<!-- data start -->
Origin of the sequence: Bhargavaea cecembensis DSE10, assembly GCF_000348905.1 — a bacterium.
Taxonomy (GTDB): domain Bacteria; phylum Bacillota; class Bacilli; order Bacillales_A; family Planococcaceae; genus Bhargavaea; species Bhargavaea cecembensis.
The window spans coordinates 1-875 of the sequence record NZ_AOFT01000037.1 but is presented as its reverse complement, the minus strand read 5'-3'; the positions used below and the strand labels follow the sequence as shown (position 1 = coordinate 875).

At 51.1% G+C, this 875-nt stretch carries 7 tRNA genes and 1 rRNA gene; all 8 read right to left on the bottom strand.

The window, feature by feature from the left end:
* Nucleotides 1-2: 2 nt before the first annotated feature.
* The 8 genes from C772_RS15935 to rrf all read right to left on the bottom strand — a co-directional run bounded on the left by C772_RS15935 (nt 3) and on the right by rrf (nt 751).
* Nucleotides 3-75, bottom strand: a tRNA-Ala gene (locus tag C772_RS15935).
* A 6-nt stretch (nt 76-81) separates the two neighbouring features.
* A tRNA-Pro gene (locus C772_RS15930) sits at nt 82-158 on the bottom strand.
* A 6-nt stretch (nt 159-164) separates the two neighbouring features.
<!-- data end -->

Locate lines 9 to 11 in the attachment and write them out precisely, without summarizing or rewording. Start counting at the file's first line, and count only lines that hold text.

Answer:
* A 6-nt stretch (nt 76-81) separates the two neighbouring features.
* A tRNA-Pro gene (locus C772_RS15930) sits at nt 82-158 on the bottom strand.
* A 6-nt stretch (nt 159-164) separates the two neighbouring features.